Indian Pollution Problem Goes Beyond Borders
I remember learning about Ganga Yamuna, the longest tributary in India. History wasn’t my favorite class, but for some reason, the strategic and cultural importance of Yamuna had stuck with me over the years.
But little was I prepared to learn the current state of the river that was once the lifeline of Indian civilization.
River Yamuna is dying — and it’s dying a dramatic death. The part of the river that flows through Delhi was proclaimed dead several years ago, with barely any oxygen left.
It’s worrisome for many reasons — the number one reason being the dwindling water resources of India.
Earlier this year, Chennai ran out of water. Satellite images show how the lake Puzhal (Red Hills lake) completely disappeared within a single year between October 2018 and May 2019.
As the global temperatures rise, climate change is intensifying and prolonging India’s droughts.
The demand for water is projected to double its supply by the end of 2030, challenging access to clean water for over 40% of the Indian population.
The world’s second most populous country is running out of water, and failing to conserve even the available water resources.
Which is exactly why the pictures of devotees, clutching to their faith, and wading through a thick blanket of toxic foam in river Yamuna, are raising eyebrows.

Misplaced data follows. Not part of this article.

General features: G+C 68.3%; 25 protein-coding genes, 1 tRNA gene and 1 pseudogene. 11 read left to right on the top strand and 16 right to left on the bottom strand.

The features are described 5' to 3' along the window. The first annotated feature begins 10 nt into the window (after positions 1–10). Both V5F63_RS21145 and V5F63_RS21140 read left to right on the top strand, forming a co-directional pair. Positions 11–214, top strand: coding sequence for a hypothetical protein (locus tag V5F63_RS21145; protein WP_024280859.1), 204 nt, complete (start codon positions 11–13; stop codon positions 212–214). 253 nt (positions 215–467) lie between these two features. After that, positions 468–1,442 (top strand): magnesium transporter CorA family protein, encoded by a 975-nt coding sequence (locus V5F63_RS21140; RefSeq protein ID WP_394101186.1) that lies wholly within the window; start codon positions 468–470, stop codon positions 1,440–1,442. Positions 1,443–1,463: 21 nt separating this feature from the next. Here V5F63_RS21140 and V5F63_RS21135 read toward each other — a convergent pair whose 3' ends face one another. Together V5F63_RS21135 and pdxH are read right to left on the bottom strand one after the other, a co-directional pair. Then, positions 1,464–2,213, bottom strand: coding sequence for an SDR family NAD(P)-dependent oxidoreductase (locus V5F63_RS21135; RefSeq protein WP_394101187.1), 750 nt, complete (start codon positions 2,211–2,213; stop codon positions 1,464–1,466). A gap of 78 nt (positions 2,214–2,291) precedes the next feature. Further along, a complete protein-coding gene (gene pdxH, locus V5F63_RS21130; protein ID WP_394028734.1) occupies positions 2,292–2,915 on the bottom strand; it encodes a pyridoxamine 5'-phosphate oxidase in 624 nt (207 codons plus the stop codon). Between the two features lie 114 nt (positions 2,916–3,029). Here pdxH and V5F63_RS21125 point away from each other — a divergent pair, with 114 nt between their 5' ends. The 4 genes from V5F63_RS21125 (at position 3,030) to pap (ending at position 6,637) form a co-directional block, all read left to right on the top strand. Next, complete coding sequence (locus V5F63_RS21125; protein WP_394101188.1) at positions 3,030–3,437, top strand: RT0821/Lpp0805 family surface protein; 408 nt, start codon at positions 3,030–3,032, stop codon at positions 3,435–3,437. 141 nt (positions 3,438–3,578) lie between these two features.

The rituals were as part of the festival Chhath Puja, performed to the Sun around the holy water bodies. But the festival was marred with pollution, both in water and air.
Delhi in the spotlight again, for all the wrong reasons.
Dubbed as the “Ice bergs of Yamuna” it may look as white as snow, but it’s far from pure. Although “illegal,” the river is being used as a common garbage dump. Currently, nineteen drains in the capital flow freely into the river.
Delhi air pollution is at record highs too and as their pollution problem worsens, it’s spreading beyond their borders to neighboring countries.
Following the Delhi crisis, my island nation Sri Lanka reported twice the level of pollutants in the air, and smoggy skies. I spotted it too. I could barely read out street signs.
If current trends continue, Delhi could become uninhabitable.
And when India goes down, it may take its neighbors with it too.